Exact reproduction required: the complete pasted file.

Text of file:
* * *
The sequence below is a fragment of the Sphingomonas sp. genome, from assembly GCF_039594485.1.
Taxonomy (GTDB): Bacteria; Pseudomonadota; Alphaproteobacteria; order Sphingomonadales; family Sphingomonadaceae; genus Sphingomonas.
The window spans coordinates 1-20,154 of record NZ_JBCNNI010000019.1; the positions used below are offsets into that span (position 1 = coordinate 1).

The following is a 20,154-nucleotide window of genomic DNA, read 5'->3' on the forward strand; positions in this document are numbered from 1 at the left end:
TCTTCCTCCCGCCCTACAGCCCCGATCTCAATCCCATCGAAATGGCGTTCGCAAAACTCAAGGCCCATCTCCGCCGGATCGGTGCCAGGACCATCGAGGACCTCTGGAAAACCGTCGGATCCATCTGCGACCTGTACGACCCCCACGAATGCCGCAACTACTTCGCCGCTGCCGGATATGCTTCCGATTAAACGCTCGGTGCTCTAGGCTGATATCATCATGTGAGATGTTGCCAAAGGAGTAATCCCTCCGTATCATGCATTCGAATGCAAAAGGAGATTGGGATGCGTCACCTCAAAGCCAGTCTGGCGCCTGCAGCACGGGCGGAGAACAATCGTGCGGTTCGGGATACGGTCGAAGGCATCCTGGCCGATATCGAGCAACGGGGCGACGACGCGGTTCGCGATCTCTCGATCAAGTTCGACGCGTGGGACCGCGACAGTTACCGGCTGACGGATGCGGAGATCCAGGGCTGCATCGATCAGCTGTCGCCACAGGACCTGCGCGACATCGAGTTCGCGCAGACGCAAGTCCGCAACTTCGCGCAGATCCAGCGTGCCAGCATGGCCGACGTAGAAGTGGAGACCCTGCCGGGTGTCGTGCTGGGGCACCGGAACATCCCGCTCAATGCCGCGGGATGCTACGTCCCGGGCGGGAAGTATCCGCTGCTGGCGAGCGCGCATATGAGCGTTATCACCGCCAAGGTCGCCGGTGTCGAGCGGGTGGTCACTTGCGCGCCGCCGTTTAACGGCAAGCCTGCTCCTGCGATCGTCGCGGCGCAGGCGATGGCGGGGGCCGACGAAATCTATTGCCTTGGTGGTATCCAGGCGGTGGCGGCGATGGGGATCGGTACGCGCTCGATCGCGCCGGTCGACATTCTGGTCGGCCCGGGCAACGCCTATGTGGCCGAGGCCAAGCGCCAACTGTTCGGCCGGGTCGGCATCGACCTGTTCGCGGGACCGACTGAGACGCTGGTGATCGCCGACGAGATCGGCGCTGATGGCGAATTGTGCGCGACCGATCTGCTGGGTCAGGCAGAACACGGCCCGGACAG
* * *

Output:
The sequence below is a fragment of the Sphingomonas sp. genome, from assembly GCF_039594485.1.
Taxonomy (GTDB): Bacteria; Pseudomonadota; Alphaproteobacteria; order Sphingomonadales; family Sphingomonadaceae; genus Sphingomonas.
The window spans coordinates 1-20,154 of record NZ_JBCNNI010000019.1; the positions used below are offsets into that span (position 1 = coordinate 1).

The following is a 20,154-nucleotide window of genomic DNA, read 5'->3' on the forward strand; positions in this document are numbered from 1 at the left end:
TCTTCCTCCCGCCCTACAGCCCCGATCTCAATCCCATCGAAATGGCGTTCGCAAAACTCAAGGCCCATCTCCGCCGGATCGGTGCCAGGACCATCGAGGACCTCTGGAAAACCGTCGGATCCATCTGCGACCTGTACGACCCCCACGAATGCCGCAACTACTTCGCCGCTGCCGGATATGCTTCCGATTAAACGCTCGGTGCTCTAGGCTGATATCATCATGTGAGATGTTGCCAAAGGAGTAATCCCTCCGTATCATGCATTCGAATGCAAAAGGAGATTGGGATGCGTCACCTCAAAGCCAGTCTGGCGCCTGCAGCACGGGCGGAGAACAATCGTGCGGTTCGGGATACGGTCGAAGGCATCCTGGCCGATATCGAGCAACGGGGCGACGACGCGGTTCGCGATCTCTCGATCAAGTTCGACGCGTGGGACCGCGACAGTTACCGGCTGACGGATGCGGAGATCCAGGGCTGCATCGATCAGCTGTCGCCACAGGACCTGCGCGACATCGAGTTCGCGCAGACGCAAGTCCGCAACTTCGCGCAGATCCAGCGTGCCAGCATGGCCGACGTAGAAGTGGAGACCCTGCCGGGTGTCGTGCTGGGGCACCGGAACATCCCGCTCAATGCCGCGGGATGCTACGTCCCGGGCGGGAAGTATCCGCTGCTGGCGAGCGCGCATATGAGCGTTATCACCGCCAAGGTCGCCGGTGTCGAGCGGGTGGTCACTTGCGCGCCGCCGTTTAACGGCAAGCCTGCTCCTGCGATCGTCGCGGCGCAGGCGATGGCGGGGGCCGACGAAATCTATTGCCTTGGTGGTATCCAGGCGGTGGCGGCGATGGGGATCGGTACGCGCTCGATCGCGCCGGTCGACATTCTGGTCGGCCCGGGCAACGCCTATGTGGCCGAGGCCAAGCGCCAACTGTTCGGCCGGGTCGGCATCGACCTGTTCGCGGGACCGACTGAGACGCTGGTGATCGCCGACGAGATCGGCGCTGATGGCGAATTGTGCGCGACCGATCTGCTGGGTCAGGCAGAACACGGCCCGGACAG